Brian, i sort of agree with your post that fats aren't necessarily bad for you. My great grandmother from Ukraine lived to 104 years old. She has survived two world wars, the fall of the two empires, and most importantly the hunger starvation in the 30s. When the doctor performed an autopsy on her, he said she didn't have a single internal decease except for a mini heart attack scar. We remember grandma fell sick one night when she was about 100. So grandma was the healthiest person i've ever known, what did she eat? Whole milk, lots of bread (natural, whole grain rye and wheat), all kinds of meat, especially pork, pork fat (salo), eggs, lots of potatoes, oils, other grain food. She always ate dinner as a two-course meal: soup, and main meal. When she became older and my mom cooked Borsch (Ukrainian soup), she often complained it wasn't very "fulfilling" (read not fat enough).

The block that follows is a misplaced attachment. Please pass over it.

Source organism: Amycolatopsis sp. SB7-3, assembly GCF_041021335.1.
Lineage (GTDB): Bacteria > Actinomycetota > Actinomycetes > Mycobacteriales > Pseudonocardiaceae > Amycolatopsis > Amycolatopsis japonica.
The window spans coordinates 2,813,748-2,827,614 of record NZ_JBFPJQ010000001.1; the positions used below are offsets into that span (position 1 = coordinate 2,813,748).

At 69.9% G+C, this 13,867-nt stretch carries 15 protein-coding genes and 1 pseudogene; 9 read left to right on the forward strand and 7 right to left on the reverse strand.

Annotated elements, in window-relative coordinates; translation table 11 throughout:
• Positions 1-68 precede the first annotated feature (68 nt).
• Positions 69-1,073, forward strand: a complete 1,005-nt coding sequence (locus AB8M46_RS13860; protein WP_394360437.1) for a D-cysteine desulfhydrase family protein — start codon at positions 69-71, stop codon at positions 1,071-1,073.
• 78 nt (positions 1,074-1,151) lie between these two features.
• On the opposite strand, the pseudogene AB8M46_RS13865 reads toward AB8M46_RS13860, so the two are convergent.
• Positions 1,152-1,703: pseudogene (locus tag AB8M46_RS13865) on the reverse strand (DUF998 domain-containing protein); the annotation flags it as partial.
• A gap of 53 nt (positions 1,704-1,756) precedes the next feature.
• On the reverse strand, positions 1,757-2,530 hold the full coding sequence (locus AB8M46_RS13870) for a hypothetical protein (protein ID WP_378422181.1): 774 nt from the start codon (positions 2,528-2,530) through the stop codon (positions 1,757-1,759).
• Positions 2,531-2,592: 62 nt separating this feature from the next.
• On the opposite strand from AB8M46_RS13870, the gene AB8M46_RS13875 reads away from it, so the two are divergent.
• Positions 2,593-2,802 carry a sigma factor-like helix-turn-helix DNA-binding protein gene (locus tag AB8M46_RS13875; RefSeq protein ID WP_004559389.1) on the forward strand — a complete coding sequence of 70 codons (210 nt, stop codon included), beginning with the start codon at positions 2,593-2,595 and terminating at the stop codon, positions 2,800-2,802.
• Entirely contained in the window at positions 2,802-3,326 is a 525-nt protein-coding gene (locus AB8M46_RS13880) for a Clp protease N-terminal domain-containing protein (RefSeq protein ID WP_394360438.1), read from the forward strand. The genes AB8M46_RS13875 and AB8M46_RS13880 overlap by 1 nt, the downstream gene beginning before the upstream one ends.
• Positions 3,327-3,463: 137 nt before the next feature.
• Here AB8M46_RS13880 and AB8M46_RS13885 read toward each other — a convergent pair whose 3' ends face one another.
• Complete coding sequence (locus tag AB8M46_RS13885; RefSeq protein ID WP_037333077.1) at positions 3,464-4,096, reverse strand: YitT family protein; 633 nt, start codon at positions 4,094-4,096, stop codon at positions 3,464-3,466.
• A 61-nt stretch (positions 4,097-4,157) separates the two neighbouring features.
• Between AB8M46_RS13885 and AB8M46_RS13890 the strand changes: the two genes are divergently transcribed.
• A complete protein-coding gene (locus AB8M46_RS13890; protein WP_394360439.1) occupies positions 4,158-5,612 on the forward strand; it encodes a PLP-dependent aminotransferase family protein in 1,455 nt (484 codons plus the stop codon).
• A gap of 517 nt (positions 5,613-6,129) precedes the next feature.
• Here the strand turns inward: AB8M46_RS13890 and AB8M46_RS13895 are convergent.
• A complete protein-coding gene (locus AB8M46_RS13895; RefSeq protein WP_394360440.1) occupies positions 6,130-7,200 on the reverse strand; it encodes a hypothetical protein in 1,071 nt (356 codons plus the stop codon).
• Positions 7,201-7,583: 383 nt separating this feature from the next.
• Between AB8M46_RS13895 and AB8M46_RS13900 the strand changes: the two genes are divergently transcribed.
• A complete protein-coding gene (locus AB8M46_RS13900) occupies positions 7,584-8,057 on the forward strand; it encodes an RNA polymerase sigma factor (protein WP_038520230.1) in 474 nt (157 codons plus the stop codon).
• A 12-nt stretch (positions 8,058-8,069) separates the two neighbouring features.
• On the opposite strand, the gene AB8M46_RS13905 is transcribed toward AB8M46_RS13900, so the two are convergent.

It seems to me that what's the most important is the holistic, natural way to eating. Whether it's vegetables, meat, milk, eggs or whatnot, the important part is to shop (or better, produce your own) natural ingredients, and cook from the scratch. This is also known as "shop in the perimeter of a supermarket" approach. If you know you might have inherited bad genetics (history of heart decease in the family or diabetes), of course stay away from too much fat and sugars, that's just common sense. As long as you eat natural, home cooked, un-processed food and treat dessert as something that happens rarely (once a week, at minimum), and also observe normal portions, you should be fine. The problem, especially for men, is it is hard to cook, especially for those with busy lives or coming from families where fast food approach was a way of life. In my culture, for instance, women cook all the food, and here in the US one needs to shop around for a woman with some cooking skills...
but the article was good, nevertheless, in pointing out some healthy foods out there.